2. He's North American born and raised, and martyred in the territory of the continental U. S. No other saint right now fits these criteria. There are only two saints who were martyred on North American soil, and only two saints born in North America (not the same two). I guess, because I don't feel much cultural connection with my own heritage, and I've never been outside North America, it's particularly meaningful to me to have a distinctively American saint.
  3. He's Aleutian. To my knowledge, I don't have a drop of American Indian or Native Alaskan blood in me, but if it's going to be an American-born saint, I like the idea of him being indigenous. I'm saddened by our past (and present) exploitation of the native peoples on this continent, and it somehow seems right to me to venerate an American saint from that group. I have a rather complicated relationship with this country, and this seems like the kind of saint who can help me love my continent at least. He also inspires me to a more intimate connection with the land--even though we come from quite different regions, I'm impressed with the way Christianity took root in this very North American people.
  4. Sort of related to the previous connection, he was martyred by Catholic missionaries. I'll say to start out that this doesn't inspire in me a hatred for Catholics. But it does speak to both the "Western" chauvinism that infused colonial efforts and the tendency in "Western" Christianity to discount the authenticity of the "Eastern" faith. (I'm using quotes here, because in this case the Orthodox are coming from the West and Catholics are coming from the East.) I would say this tendency applies just as much to Protestantism, whatever one might say about whether Protestants would have martyred Peter for refusing to convert. I suspect I'm always going to have to deal with my fellow Euro-Americans questioning the legitimacy of my Orthodox faith, and it will be good to have a saint who understands so intimately that struggle.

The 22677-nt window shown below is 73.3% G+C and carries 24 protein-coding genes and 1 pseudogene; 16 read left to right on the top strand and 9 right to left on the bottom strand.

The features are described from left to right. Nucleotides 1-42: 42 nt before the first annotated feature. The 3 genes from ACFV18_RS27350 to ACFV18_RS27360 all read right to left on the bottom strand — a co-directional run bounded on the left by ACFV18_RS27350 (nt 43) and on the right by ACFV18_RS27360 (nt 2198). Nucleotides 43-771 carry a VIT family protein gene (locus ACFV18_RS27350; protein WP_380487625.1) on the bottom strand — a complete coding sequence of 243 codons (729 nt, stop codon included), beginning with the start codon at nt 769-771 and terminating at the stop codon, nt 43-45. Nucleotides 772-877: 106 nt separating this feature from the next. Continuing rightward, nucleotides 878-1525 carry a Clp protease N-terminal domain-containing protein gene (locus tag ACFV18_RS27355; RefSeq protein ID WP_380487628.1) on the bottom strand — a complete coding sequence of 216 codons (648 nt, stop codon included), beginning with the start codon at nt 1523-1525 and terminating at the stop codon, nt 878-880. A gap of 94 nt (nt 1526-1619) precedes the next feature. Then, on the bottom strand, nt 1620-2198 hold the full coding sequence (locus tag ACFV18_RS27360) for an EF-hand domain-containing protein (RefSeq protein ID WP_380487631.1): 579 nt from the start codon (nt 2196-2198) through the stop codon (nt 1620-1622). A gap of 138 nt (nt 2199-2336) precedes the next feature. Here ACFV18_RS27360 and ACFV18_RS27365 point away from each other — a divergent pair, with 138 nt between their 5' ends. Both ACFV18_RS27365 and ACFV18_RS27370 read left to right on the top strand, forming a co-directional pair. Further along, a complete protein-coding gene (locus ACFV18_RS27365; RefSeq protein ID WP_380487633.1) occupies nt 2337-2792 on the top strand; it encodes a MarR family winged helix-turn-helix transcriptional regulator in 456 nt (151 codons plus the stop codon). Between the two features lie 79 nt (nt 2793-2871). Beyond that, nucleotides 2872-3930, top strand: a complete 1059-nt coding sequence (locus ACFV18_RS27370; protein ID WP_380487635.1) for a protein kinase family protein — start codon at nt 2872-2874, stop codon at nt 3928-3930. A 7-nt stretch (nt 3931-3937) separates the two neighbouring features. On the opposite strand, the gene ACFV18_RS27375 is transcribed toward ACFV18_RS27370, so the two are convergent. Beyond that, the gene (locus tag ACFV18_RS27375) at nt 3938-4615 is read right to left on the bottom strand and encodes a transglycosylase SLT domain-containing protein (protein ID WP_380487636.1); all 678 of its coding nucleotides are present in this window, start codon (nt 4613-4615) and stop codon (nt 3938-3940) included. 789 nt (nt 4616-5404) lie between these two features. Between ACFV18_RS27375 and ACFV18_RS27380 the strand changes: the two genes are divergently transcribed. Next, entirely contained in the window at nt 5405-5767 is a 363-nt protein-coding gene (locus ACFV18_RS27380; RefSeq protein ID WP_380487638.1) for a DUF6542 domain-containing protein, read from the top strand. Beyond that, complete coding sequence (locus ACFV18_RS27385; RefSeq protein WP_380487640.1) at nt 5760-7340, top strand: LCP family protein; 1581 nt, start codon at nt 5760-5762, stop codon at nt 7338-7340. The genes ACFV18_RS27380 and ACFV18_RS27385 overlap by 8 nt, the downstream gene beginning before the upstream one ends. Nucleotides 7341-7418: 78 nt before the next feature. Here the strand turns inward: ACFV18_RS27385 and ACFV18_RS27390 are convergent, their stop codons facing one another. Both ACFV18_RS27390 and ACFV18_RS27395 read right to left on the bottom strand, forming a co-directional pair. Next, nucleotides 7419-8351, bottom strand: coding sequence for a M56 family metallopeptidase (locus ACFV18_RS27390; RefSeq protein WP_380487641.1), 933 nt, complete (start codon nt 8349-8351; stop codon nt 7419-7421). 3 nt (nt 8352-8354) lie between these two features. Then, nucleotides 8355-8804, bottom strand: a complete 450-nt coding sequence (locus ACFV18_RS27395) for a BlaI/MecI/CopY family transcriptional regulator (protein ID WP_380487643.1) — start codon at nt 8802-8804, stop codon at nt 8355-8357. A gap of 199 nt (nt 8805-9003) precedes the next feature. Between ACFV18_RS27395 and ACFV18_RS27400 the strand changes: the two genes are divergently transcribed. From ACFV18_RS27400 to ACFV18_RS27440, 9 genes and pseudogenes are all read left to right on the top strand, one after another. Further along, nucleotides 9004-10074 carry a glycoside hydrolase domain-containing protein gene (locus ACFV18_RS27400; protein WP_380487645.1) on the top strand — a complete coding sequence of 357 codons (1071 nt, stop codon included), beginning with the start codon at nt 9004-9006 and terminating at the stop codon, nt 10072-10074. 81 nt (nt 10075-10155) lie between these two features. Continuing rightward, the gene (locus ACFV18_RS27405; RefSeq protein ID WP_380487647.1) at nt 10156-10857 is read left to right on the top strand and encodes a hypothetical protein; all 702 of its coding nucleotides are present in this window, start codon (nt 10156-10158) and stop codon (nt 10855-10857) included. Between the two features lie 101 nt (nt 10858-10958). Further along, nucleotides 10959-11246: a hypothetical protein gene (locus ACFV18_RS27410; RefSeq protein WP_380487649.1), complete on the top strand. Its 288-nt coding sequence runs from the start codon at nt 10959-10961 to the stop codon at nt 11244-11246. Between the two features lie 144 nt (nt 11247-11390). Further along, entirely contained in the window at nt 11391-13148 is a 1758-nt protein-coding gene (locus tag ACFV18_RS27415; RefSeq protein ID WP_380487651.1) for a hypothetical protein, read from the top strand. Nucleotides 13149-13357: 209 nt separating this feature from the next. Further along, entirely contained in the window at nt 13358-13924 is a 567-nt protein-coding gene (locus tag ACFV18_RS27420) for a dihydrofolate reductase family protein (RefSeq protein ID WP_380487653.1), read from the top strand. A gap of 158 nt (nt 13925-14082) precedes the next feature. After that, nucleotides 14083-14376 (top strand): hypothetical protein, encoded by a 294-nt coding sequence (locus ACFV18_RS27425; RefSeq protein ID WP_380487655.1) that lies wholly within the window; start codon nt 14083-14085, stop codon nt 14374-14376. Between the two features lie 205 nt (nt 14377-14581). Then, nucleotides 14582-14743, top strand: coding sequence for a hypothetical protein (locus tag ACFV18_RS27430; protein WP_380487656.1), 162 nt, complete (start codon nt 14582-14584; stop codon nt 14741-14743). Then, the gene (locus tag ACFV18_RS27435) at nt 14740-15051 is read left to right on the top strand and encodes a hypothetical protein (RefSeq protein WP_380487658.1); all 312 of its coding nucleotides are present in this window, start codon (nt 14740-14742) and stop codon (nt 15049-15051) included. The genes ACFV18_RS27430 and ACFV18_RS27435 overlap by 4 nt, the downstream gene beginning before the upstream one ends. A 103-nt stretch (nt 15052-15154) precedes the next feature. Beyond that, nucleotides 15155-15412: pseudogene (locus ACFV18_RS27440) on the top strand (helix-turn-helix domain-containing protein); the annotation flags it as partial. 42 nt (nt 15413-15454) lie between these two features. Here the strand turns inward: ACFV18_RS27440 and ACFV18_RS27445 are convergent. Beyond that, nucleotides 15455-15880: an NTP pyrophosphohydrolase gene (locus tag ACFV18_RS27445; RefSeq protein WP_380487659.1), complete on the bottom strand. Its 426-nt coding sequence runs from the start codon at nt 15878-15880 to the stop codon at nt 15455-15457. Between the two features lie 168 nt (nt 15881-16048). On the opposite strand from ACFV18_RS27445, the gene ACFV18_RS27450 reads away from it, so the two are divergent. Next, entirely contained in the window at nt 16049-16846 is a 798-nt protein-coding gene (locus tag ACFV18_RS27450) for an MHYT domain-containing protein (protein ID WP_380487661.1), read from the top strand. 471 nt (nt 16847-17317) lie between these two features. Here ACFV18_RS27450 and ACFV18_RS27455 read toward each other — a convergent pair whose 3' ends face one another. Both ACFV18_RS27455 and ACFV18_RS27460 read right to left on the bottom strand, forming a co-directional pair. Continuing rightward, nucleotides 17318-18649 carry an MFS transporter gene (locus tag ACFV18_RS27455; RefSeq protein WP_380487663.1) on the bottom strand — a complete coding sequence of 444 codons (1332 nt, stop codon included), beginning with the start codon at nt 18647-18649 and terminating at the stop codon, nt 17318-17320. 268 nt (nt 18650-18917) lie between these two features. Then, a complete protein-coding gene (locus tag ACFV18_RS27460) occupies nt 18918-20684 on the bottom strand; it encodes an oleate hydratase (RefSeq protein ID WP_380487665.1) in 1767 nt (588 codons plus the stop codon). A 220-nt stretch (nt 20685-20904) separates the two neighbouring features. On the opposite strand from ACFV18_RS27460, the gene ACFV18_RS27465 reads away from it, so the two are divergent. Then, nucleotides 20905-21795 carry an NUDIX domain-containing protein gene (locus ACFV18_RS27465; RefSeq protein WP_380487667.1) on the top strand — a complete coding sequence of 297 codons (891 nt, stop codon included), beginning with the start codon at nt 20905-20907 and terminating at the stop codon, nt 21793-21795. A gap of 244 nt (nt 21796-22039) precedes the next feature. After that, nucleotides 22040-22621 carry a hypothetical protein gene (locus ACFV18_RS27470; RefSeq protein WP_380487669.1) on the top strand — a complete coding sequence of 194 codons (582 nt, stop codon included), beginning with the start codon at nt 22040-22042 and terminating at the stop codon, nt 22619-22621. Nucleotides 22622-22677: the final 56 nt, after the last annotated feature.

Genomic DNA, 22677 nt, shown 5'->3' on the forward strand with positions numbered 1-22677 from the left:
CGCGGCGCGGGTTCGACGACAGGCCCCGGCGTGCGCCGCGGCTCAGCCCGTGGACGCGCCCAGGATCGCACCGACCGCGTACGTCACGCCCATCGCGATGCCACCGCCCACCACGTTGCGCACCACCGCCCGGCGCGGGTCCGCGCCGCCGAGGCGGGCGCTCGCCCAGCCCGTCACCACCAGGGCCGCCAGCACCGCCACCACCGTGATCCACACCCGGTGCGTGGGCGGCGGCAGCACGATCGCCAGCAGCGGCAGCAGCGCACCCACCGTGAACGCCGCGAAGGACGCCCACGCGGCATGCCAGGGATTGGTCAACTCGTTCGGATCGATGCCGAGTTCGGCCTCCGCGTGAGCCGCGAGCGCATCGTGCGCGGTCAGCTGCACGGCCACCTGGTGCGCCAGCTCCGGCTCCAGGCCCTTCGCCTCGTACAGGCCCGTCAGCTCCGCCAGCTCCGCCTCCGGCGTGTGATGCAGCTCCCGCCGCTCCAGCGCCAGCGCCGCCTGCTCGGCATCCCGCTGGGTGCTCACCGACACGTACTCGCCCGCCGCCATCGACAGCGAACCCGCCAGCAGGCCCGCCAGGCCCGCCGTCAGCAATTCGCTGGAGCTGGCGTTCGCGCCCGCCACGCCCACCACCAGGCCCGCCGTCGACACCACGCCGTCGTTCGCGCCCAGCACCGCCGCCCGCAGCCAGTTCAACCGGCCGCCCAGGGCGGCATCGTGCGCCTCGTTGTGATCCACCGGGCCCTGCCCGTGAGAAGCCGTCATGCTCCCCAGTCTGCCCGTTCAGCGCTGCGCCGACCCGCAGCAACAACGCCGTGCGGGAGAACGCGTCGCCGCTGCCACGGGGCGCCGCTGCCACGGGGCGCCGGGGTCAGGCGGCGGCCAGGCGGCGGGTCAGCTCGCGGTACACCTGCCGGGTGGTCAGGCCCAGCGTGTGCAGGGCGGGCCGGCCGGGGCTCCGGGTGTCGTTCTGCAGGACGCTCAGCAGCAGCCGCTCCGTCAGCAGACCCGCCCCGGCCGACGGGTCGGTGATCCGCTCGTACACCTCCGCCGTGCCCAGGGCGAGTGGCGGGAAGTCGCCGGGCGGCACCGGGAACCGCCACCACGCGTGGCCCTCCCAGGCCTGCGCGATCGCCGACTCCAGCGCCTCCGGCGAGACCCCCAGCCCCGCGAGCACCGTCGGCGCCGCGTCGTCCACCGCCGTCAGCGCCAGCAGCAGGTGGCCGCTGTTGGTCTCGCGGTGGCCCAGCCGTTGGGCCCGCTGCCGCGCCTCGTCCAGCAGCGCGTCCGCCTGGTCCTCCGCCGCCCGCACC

5. Finally, I just like his simple courage and conviction. For the past several years leading up to my discovery of Orthodoxy, I was so uncertain about what I believed. Not only that, I was so intellectual that I could always shroud my uncertainty in an air of academic mystery. I don't know anything about Peter's intellectual life, but his testimony is one of pure, confident faith. There's no indication that he tried to persuade his captors that he was right, or that he gave any momentous speeches. He just responded with the most straightforward and heartfelt answer anyone could muster in such a situation--I am a Christian. He never wavered from that conviction, whatever means they tried to convince him. I can only hope that one day I would respond the same way.
So there it is. I'm not 100% certain of the choice yet, but if I had to pick right now, that's the direction I'd go. And I must say, I'm already feeling a connection, in just the short time I've been praying with him. As for the other element, of picking a Godfather, I'll hopefully have some news on that shortly.

A final thought: Am I going to change the title of my blog? After all, I won't be on the doorstep anymore. Even in the ancient church, a catechumen was allowed inside. But then, he was also sent back out and the doors were closed behind him, before the liturgy of the faithful. So I think it's still a fitting title. I'll be out here on the doorstep often enough, at least for a while yet.

Thursday, November 02, 2006

full steam ahead?